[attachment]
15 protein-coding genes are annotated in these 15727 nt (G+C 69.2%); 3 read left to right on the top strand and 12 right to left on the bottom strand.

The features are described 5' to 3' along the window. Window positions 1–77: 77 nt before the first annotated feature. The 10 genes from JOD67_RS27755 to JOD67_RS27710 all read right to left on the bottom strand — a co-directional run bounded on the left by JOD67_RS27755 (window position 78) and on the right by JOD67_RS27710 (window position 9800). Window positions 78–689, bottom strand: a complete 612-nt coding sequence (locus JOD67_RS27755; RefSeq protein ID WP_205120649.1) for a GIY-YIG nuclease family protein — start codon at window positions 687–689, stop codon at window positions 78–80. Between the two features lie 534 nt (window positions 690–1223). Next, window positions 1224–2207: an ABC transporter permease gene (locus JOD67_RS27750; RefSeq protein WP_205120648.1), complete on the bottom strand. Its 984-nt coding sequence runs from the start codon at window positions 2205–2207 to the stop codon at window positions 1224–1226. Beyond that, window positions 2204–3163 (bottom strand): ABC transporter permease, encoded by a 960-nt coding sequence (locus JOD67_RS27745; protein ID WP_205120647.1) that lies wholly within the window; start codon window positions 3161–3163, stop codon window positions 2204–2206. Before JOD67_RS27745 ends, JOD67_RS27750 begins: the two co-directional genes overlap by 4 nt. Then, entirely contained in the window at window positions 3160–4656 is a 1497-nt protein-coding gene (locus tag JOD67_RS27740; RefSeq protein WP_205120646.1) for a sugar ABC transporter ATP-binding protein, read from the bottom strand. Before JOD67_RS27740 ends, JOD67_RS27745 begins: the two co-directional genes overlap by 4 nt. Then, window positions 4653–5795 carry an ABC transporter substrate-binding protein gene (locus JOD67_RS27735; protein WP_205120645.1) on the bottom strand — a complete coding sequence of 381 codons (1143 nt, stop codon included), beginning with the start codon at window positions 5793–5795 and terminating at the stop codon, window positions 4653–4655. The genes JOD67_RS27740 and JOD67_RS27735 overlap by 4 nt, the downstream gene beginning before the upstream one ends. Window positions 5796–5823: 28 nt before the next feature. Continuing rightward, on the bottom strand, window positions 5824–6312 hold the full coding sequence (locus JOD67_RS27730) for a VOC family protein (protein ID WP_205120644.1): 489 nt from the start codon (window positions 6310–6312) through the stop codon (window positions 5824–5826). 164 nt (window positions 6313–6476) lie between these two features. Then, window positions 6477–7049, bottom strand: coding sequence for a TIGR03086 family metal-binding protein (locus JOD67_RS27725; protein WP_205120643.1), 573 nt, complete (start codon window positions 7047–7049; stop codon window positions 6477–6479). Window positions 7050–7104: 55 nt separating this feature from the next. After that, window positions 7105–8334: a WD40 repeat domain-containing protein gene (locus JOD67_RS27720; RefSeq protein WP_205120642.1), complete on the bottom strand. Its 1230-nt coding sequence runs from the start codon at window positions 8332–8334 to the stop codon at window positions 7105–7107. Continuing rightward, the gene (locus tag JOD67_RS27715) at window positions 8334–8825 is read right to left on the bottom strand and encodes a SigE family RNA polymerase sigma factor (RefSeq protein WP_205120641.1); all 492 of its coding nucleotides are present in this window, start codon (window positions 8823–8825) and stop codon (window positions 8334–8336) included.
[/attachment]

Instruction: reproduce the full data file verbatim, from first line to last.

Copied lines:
15 protein-coding genes are annotated in these 15727 nt (G+C 69.2%); 3 read left to right on the top strand and 12 right to left on the bottom strand.

The features are described 5' to 3' along the window. Window positions 1–77: 77 nt before the first annotated feature. The 10 genes from JOD67_RS27755 to JOD67_RS27710 all read right to left on the bottom strand — a co-directional run bounded on the left by JOD67_RS27755 (window position 78) and on the right by JOD67_RS27710 (window position 9800). Window positions 78–689, bottom strand: a complete 612-nt coding sequence (locus JOD67_RS27755; RefSeq protein ID WP_205120649.1) for a GIY-YIG nuclease family protein — start codon at window positions 687–689, stop codon at window positions 78–80. Between the two features lie 534 nt (window positions 690–1223). Next, window positions 1224–2207: an ABC transporter permease gene (locus JOD67_RS27750; RefSeq protein WP_205120648.1), complete on the bottom strand. Its 984-nt coding sequence runs from the start codon at window positions 2205–2207 to the stop codon at window positions 1224–1226. Beyond that, window positions 2204–3163 (bottom strand): ABC transporter permease, encoded by a 960-nt coding sequence (locus JOD67_RS27745; protein ID WP_205120647.1) that lies wholly within the window; start codon window positions 3161–3163, stop codon window positions 2204–2206. Before JOD67_RS27745 ends, JOD67_RS27750 begins: the two co-directional genes overlap by 4 nt. Then, entirely contained in the window at window positions 3160–4656 is a 1497-nt protein-coding gene (locus tag JOD67_RS27740; RefSeq protein WP_205120646.1) for a sugar ABC transporter ATP-binding protein, read from the bottom strand. Before JOD67_RS27740 ends, JOD67_RS27745 begins: the two co-directional genes overlap by 4 nt. Then, window positions 4653–5795 carry an ABC transporter substrate-binding protein gene (locus JOD67_RS27735; protein WP_205120645.1) on the bottom strand — a complete coding sequence of 381 codons (1143 nt, stop codon included), beginning with the start codon at window positions 5793–5795 and terminating at the stop codon, window positions 4653–4655. The genes JOD67_RS27740 and JOD67_RS27735 overlap by 4 nt, the downstream gene beginning before the upstream one ends. Window positions 5796–5823: 28 nt before the next feature. Continuing rightward, on the bottom strand, window positions 5824–6312 hold the full coding sequence (locus JOD67_RS27730) for a VOC family protein (protein ID WP_205120644.1): 489 nt from the start codon (window positions 6310–6312) through the stop codon (window positions 5824–5826). 164 nt (window positions 6313–6476) lie between these two features. Then, window positions 6477–7049, bottom strand: coding sequence for a TIGR03086 family metal-binding protein (locus JOD67_RS27725; protein WP_205120643.1), 573 nt, complete (start codon window positions 7047–7049; stop codon window positions 6477–6479). Window positions 7050–7104: 55 nt separating this feature from the next. After that, window positions 7105–8334: a WD40 repeat domain-containing protein gene (locus JOD67_RS27720; RefSeq protein WP_205120642.1), complete on the bottom strand. Its 1230-nt coding sequence runs from the start codon at window positions 8332–8334 to the stop codon at window positions 7105–7107. Continuing rightward, the gene (locus tag JOD67_RS27715) at window positions 8334–8825 is read right to left on the bottom strand and encodes a SigE family RNA polymerase sigma factor (RefSeq protein WP_205120641.1); all 492 of its coding nucleotides are present in this window, start codon (window positions 8823–8825) and stop codon (window positions 8334–8336) included.